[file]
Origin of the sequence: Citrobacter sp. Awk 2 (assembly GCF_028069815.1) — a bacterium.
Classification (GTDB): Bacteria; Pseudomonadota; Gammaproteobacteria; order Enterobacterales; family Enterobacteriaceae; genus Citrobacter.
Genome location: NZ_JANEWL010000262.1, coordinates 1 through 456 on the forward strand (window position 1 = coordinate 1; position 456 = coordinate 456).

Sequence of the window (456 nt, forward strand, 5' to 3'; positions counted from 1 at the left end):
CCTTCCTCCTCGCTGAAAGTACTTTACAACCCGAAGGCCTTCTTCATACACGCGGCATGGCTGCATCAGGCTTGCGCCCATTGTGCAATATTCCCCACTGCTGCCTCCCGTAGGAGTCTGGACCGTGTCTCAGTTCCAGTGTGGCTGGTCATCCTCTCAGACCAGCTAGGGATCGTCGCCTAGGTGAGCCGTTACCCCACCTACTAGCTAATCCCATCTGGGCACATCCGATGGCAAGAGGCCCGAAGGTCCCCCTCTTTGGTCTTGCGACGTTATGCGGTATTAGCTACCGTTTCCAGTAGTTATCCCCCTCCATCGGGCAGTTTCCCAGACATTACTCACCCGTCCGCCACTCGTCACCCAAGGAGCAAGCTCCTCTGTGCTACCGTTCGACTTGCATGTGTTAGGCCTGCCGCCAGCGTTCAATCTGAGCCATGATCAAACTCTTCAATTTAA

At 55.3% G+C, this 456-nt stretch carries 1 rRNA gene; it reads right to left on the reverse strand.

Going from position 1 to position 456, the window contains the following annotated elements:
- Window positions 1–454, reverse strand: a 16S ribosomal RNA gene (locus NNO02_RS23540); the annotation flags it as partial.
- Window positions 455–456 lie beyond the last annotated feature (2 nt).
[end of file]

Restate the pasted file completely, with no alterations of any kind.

Origin of the sequence: Citrobacter sp. Awk 2 (assembly GCF_028069815.1) — a bacterium.
Classification (GTDB): Bacteria; Pseudomonadota; Gammaproteobacteria; order Enterobacterales; family Enterobacteriaceae; genus Citrobacter.
Genome location: NZ_JANEWL010000262.1, coordinates 1 through 456 on the forward strand (window position 1 = coordinate 1; position 456 = coordinate 456).

Sequence of the window (456 nt, forward strand, 5' to 3'; positions counted from 1 at the left end):
CCTTCCTCCTCGCTGAAAGTACTTTACAACCCGAAGGCCTTCTTCATACACGCGGCATGGCTGCATCAGGCTTGCGCCCATTGTGCAATATTCCCCACTGCTGCCTCCCGTAGGAGTCTGGACCGTGTCTCAGTTCCAGTGTGGCTGGTCATCCTCTCAGACCAGCTAGGGATCGTCGCCTAGGTGAGCCGTTACCCCACCTACTAGCTAATCCCATCTGGGCACATCCGATGGCAAGAGGCCCGAAGGTCCCCCTCTTTGGTCTTGCGACGTTATGCGGTATTAGCTACCGTTTCCAGTAGTTATCCCCCTCCATCGGGCAGTTTCCCAGACATTACTCACCCGTCCGCCACTCGTCACCCAAGGAGCAAGCTCCTCTGTGCTACCGTTCGACTTGCATGTGTTAGGCCTGCCGCCAGCGTTCAATCTGAGCCATGATCAAACTCTTCAATTTAA

At 55.3% G+C, this 456-nt stretch carries 1 rRNA gene; it reads right to left on the reverse strand.

Going from position 1 to position 456, the window contains the following annotated elements:
- Window positions 1–454, reverse strand: a 16S ribosomal RNA gene (locus NNO02_RS23540); the annotation flags it as partial.
- Window positions 455–456 lie beyond the last annotated feature (2 nt).